The middle office manages risk management; it analyses the risk traders are taking on to the balance sheet in conducting their daily trades. The risk management piece involves setting limits on the amount of capital that they are able to trade in order to prevent bad trades having a detrimental effect to a desk overall.

The back office is the real back bone of investment banking. Its operations involve data checking of trades that have been conducted, ensuring that they are not erroneous, and transacting the required transfers.

Front office requires highest caliber employees in terms of intellectual capital and inter-personal skills. Back office involves most monotonous work.

You must have by now judged correctly, front office offers great pay (with hefty bonuses, which regulators are targeting nowadays!) and back office provides comparatively great job security (with relatively low pay!)

Facilitators: The key to this lies in the various activities that have been discussed in the front, middle and back offices of investment banking.

If we can facilitate these activities, automatically the banks can be facilitated to make more money.

These facilitators can be broadly listed as skill specific, customer specific, marketing and planning.

The skill specific facilitators include ability to quote competitive price, the quote speed, the best in class settlement processes and liquidity management.

The customer specific facilitators include the ability to select best customers, offer flexible any time any where transaction facility, matured relationship with strategy advice and guidance.

Marketing will include research and development, product breadth, currency breadth, finovation and service at door steps.

Planning will include induction of appropriate technology to manage risk, development of markets, products and services on a dynamic basis, 24×7 support desks and integration with other markets.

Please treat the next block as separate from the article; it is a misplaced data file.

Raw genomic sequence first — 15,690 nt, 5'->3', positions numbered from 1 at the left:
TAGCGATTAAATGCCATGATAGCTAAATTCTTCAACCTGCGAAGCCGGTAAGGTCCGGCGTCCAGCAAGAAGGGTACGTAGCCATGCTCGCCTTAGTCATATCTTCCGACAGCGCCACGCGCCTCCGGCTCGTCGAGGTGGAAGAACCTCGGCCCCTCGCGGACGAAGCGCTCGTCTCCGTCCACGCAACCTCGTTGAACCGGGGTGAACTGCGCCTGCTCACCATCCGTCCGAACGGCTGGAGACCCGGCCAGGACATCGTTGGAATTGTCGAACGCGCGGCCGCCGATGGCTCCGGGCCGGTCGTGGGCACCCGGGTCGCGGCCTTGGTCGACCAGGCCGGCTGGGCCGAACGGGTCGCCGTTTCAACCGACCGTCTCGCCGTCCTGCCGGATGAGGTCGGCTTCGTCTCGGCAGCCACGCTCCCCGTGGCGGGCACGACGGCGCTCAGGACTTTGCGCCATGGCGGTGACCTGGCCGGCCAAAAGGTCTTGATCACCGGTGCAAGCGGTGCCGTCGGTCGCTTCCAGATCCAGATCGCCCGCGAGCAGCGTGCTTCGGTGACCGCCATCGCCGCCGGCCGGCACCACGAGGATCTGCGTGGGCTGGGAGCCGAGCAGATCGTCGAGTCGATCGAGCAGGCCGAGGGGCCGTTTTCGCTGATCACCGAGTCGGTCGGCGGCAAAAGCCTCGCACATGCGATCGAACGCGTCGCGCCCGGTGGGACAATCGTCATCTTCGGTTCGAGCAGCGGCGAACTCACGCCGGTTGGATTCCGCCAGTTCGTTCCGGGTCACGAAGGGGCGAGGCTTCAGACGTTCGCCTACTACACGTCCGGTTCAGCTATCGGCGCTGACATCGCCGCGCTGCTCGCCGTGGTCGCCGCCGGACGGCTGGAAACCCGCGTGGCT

Mantra for money making: Thus our simple mantra could be:

  • Close the gap with other global markets
  • More end points and trading venues
  • Facilitate right technology decisions
  • Connectivity choices
  • Lower latency
  • Execution speed
  • High bandwidth capabilities
  • Flexibility
  • Easier last mile access
  • Faster data feeds
  • Automated and algorithmic trading
  • Higher messaging rates
  • Throughput optimization
  • Stable global infrastructure

With a view to provide access to continuous stream of global market data, messaging, news, history and analysis to ensure successful execution of trading strategies

Of course our discussion would not be complete if we fail to uncover the present dilemma – quick connect with clients and brokers, receive orders over financial extranets, instant post or match orders, respond in shortest time (I leave it to you to decide whether milliseconds, microseconds, nanoseconds, picoseconds, femtoseconds, attoseconds, zeptoseconds and yoctoseconds!)

“Banks will make more money, for sure”